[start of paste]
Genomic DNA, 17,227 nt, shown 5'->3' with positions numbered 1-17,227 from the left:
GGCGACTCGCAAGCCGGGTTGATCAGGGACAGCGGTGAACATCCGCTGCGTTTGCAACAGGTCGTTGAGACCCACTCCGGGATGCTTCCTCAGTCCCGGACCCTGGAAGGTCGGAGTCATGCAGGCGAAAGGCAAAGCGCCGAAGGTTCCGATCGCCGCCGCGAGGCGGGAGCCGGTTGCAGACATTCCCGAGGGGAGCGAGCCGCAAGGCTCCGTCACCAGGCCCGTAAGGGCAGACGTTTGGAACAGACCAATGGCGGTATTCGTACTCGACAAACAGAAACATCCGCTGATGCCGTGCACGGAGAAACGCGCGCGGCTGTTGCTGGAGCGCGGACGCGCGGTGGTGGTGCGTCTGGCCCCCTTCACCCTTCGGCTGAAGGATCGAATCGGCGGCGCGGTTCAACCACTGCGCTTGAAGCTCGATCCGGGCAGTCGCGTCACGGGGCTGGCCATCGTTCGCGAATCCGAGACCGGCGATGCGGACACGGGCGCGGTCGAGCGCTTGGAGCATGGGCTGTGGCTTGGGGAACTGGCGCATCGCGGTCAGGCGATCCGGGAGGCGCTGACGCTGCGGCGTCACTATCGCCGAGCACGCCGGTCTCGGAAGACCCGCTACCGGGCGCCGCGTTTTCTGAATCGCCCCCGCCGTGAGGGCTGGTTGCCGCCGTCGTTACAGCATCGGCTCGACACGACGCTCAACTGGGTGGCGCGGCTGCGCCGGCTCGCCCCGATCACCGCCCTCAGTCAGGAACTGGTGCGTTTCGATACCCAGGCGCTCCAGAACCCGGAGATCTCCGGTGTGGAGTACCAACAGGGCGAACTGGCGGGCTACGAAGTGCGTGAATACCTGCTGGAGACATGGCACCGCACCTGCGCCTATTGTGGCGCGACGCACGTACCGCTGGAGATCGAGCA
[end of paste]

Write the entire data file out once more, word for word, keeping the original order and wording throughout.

Genomic DNA, 17,227 nt, shown 5'->3' with positions numbered 1-17,227 from the left:
GGCGACTCGCAAGCCGGGTTGATCAGGGACAGCGGTGAACATCCGCTGCGTTTGCAACAGGTCGTTGAGACCCACTCCGGGATGCTTCCTCAGTCCCGGACCCTGGAAGGTCGGAGTCATGCAGGCGAAAGGCAAAGCGCCGAAGGTTCCGATCGCCGCCGCGAGGCGGGAGCCGGTTGCAGACATTCCCGAGGGGAGCGAGCCGCAAGGCTCCGTCACCAGGCCCGTAAGGGCAGACGTTTGGAACAGACCAATGGCGGTATTCGTACTCGACAAACAGAAACATCCGCTGATGCCGTGCACGGAGAAACGCGCGCGGCTGTTGCTGGAGCGCGGACGCGCGGTGGTGGTGCGTCTGGCCCCCTTCACCCTTCGGCTGAAGGATCGAATCGGCGGCGCGGTTCAACCACTGCGCTTGAAGCTCGATCCGGGCAGTCGCGTCACGGGGCTGGCCATCGTTCGCGAATCCGAGACCGGCGATGCGGACACGGGCGCGGTCGAGCGCTTGGAGCATGGGCTGTGGCTTGGGGAACTGGCGCATCGCGGTCAGGCGATCCGGGAGGCGCTGACGCTGCGGCGTCACTATCGCCGAGCACGCCGGTCTCGGAAGACCCGCTACCGGGCGCCGCGTTTTCTGAATCGCCCCCGCCGTGAGGGCTGGTTGCCGCCGTCGTTACAGCATCGGCTCGACACGACGCTCAACTGGGTGGCGCGGCTGCGCCGGCTCGCCCCGATCACCGCCCTCAGTCAGGAACTGGTGCGTTTCGATACCCAGGCGCTCCAGAACCCGGAGATCTCCGGTGTGGAGTACCAACAGGGCGAACTGGCGGGCTACGAAGTGCGTGAATACCTGCTGGAGACATGGCACCGCACCTGCGCCTATTGTGGCGCGACGCACGTACCGCTGGAGATCGAGCA